The facts were as follows. In a plan "masterminded” by the family of Mrs Allen in Nigeria, Miss Hounga had entered the UK illegally and was illegally employed in Mrs Allen’s home, where she suffered "serious physical abuse” before being dismissed. Miss Hounga brought a claim for race discrimination which the Employment Tribunal and EAT upheld. The Court of Appeal however upheld an illegality defence - in particular because Miss Hounga had no right to work in the UK - and dismissed her claim.
The Supreme Court unanimously allowed Miss Hounga’s appeal, finding that:
- there was no "inextricable link” between the illegality and her claim for discrimination. The illegal contract did no more than provide the context in which the discrimination occurred;
- as a matter of public policy, to allow such a claim would not compromise the integrity of the legal system or amount to the court condoning the illegality.
By a 3-2 majority, it further held that the illegality defence could not succeed as victims of human trafficking must have a right to compensation for discrimination, in accordance with the UK’s international obligations regarding trafficking and as a matter of public policy.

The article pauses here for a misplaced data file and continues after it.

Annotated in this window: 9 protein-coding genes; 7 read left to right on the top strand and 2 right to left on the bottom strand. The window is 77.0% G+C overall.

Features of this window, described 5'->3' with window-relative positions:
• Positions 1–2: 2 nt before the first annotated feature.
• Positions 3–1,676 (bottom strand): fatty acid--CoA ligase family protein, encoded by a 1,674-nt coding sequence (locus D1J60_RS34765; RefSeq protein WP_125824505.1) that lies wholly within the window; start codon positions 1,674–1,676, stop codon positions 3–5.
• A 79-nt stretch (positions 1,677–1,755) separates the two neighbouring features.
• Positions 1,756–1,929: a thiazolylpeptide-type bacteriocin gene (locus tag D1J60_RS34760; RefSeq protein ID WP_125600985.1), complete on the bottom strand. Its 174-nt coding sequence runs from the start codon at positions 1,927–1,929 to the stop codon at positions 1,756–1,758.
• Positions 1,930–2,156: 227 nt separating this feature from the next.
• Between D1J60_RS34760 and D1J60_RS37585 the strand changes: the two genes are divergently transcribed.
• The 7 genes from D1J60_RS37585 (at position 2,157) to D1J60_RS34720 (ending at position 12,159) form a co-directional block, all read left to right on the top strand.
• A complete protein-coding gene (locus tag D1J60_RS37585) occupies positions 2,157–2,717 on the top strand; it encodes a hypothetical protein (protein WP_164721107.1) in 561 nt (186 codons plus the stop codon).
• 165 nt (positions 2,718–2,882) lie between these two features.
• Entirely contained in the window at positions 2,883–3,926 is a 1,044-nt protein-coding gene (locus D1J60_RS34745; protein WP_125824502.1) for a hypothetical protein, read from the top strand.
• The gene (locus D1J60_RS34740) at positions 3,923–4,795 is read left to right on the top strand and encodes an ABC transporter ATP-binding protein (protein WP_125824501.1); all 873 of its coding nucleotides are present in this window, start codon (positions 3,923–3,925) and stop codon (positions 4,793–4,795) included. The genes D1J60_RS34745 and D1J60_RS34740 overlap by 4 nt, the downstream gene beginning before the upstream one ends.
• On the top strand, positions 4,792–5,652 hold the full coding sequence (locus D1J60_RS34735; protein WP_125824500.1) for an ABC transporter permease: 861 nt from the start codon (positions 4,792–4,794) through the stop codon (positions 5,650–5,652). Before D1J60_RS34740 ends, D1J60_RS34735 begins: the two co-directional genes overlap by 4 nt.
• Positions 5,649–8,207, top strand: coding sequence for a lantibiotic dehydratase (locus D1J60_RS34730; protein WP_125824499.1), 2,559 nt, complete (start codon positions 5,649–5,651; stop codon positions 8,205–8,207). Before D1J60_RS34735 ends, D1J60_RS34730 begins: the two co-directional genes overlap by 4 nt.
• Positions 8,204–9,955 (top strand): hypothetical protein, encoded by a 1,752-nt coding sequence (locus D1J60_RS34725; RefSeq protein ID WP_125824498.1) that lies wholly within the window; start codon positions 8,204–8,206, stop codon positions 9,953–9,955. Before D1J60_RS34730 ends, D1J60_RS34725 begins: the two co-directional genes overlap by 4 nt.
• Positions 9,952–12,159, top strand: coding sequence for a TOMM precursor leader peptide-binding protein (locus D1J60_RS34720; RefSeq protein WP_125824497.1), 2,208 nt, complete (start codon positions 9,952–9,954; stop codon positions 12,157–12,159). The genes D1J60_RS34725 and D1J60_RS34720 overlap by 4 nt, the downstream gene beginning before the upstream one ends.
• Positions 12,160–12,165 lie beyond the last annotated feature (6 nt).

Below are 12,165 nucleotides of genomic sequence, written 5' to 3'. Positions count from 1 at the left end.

The case will have repercussions for traffickers who mistreat their victims because of sex of race.However, the importance of this case goes well beyond this. By drawing a clear distinction between illegality which is "Inextricably linked” to the discrimination and that which merely provides the setting for it, the Supreme Court has limited the scope of the illegality defence and it is likely that quite extreme circumstances will be required for the defence to succeed.
David and Niran were instructed by the Anti Trafficking and Labour Exploitation Unit (a charity which provides legal representation to victims of trafficking) and supported by the Equality and Human Rights Commission. Anti-Slavery International intervened in the appeal.